Second, they understand that loyalty is earned. As they profile prospects according to the person’s feelings and beliefs, these banks build plans to generate a sense of honesty and predictability for their customers.
Finally, these financial institutions continually measure what is important to their customers and then act on what they learn.
Digital and challenger banks ranked higher than traditional banks in customer loyalty by a margin of 21% and 10%, respectively.
However, all financial institutions can improve loyalty in their own ways. PSECU, for example, regularly researches members and potential members to understand the “rational and emotional triggers” that drive their financial lives, said Bowker. PSECU’s own research found its members’ loyalty is strongly driven by trust. Customers who trust their banks feel valued and in control of their finances, she said.
PSECU also regularly obtains feedback from members, such as their lifetime experiences banking with the credit union. It then strives to ensure the right mix of products to help members through every phase of their life, from auto loans and mortgages to children’s savings accounts, student banking, and more.
“Bridging the gap between a transactional relationship and a lifetime member means we must connect with them emotionally. It solidifies their interaction as more than just a loan payment or depositing a check. It means they see [us] as a meaningful part of their financial life – a partner helping them achieve more,” said Bowker.
Bridging the Emotional Gap
Understanding the customer and continually acting on that knowledge, Apex advises, bridges the emotional gap that the report identified.
First, it recommends that bankers build predictability, so that customers can feel at ease and know exactly what to expect when dealing with the financial service institution. Three-quarters of consumers surveyed identified “predictability” as one of the most important drivers of their loyalty.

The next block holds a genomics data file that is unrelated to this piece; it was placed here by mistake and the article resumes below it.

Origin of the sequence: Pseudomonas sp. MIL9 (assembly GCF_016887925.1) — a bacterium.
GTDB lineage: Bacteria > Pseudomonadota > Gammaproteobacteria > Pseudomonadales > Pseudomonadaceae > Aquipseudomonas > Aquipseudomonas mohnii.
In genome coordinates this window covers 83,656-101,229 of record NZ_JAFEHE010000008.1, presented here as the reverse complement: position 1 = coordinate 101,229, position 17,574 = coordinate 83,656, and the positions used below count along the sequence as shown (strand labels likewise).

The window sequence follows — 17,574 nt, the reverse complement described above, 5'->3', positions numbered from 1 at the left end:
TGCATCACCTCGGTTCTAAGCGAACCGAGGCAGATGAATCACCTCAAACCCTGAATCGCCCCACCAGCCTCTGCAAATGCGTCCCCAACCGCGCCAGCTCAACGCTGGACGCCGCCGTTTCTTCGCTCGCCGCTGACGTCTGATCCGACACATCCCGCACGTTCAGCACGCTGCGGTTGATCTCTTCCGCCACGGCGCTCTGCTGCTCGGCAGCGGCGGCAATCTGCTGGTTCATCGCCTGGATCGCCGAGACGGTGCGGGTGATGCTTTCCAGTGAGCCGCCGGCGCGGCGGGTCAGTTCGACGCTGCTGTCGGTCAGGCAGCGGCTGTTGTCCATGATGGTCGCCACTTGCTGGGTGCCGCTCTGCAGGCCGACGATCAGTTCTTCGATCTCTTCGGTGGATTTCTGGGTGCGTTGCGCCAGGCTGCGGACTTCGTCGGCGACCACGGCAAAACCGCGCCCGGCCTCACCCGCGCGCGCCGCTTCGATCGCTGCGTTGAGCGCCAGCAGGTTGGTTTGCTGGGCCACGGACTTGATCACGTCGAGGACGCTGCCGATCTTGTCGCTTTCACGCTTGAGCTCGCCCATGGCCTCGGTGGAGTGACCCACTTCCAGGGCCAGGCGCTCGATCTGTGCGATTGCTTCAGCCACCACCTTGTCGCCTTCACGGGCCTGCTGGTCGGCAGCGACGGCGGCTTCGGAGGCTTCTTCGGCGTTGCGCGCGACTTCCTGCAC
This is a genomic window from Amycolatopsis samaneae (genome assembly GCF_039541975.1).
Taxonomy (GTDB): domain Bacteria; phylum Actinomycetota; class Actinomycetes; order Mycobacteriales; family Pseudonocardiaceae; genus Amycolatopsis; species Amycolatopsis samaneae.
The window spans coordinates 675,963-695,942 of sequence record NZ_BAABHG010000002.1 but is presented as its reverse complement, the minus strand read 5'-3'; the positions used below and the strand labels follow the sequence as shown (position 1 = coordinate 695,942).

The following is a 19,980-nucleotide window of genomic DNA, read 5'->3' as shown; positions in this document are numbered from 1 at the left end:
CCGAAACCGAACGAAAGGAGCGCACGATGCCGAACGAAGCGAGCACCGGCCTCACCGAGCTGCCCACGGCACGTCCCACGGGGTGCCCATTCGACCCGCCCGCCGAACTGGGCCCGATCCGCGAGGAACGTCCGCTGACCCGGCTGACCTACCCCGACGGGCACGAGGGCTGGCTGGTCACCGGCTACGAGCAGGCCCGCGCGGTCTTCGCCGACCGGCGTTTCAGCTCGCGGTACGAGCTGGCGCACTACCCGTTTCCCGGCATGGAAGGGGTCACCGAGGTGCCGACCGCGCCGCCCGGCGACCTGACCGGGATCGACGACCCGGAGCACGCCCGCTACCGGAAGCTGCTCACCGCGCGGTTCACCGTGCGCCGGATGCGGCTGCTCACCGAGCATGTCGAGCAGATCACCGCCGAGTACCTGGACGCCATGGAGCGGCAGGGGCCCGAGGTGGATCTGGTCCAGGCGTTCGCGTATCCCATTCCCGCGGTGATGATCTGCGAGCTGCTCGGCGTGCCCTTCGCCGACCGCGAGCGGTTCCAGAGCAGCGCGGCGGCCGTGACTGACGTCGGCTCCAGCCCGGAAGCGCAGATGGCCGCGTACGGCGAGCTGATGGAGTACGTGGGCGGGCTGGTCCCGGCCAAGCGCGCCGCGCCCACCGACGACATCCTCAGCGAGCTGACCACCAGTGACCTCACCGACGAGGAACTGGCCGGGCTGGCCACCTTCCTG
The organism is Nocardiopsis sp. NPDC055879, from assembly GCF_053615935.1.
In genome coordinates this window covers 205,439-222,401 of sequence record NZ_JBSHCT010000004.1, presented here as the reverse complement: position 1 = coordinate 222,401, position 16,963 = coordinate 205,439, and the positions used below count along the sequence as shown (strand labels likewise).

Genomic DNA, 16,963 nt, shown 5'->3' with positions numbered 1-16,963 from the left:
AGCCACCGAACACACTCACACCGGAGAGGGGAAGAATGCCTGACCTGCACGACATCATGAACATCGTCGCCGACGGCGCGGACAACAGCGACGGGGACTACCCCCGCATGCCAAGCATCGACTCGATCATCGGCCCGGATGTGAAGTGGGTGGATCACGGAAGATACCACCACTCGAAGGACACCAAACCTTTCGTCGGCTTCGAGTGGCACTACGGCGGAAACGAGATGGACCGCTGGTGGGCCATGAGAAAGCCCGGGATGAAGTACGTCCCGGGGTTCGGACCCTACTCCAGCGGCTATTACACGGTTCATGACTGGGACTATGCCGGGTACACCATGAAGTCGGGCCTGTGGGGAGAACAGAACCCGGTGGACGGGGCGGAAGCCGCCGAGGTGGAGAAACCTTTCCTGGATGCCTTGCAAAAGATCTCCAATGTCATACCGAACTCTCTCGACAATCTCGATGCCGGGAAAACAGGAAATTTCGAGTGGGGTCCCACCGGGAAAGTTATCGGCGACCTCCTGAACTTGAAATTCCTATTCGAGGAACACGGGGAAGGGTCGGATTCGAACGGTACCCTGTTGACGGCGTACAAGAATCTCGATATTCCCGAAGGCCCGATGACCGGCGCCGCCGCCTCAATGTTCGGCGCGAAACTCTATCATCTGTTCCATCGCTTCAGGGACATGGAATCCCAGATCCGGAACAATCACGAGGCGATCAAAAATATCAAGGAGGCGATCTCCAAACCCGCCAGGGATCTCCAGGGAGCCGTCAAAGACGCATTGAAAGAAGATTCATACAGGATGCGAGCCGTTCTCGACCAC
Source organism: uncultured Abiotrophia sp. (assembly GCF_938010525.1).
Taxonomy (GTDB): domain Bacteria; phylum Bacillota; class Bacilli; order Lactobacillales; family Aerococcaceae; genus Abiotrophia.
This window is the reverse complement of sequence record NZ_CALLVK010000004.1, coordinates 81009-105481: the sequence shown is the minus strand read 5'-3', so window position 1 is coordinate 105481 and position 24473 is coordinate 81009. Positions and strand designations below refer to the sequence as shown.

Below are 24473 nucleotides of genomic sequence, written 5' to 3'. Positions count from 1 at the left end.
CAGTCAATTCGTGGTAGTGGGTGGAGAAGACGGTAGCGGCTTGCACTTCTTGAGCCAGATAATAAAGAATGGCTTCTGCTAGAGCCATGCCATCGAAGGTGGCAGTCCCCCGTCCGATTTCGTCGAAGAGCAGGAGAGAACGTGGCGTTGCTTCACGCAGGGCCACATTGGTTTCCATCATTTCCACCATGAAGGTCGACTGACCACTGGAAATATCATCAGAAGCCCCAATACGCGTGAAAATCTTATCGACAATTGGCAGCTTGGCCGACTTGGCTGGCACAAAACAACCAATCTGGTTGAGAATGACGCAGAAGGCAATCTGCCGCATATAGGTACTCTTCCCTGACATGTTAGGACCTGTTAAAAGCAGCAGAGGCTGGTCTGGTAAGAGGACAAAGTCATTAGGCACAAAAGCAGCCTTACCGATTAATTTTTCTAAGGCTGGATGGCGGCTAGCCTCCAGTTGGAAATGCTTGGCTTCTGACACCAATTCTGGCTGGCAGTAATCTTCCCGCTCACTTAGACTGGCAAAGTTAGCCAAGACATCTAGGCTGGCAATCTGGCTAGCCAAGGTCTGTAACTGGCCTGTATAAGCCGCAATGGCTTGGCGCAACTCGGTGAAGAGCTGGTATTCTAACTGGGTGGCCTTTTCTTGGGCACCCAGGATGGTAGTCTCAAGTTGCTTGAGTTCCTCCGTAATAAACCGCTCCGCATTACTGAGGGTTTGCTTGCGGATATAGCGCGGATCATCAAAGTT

The report noted three opportunities to increase predictability:
- Organizations can empower customer service reps to take control and solve customer problems.
- Banking leaders can improve customer perceptions of their honesty by being respectful, willing to have tough conversations and keeping customers in the loop.
- To be believed as forward-thinking, financial institutions need to ensure that technology and other enhancements aren’t just about improving the firm’s efficiency but about improving customer service.
One way to start applying these concepts is to put people — both customers and employees — at the center of what you do, said Marc Whitehead, Principal at APEX Scoring System, in the podcast. As many financial brands are product-driven, this takes a shift in mindset.
Financial institutions must 'chase the audience' (customers and employees) rather than the competition.
James Robert Lay noted that executive leadership in financial services often thinks differently than the consumers they serve. “With financial services, the conflict is in the banker’s brain because they’re very smart, analytical, left-brain-driven leaders. But people buy based on emotions. They buy based on feelings,” said Lay.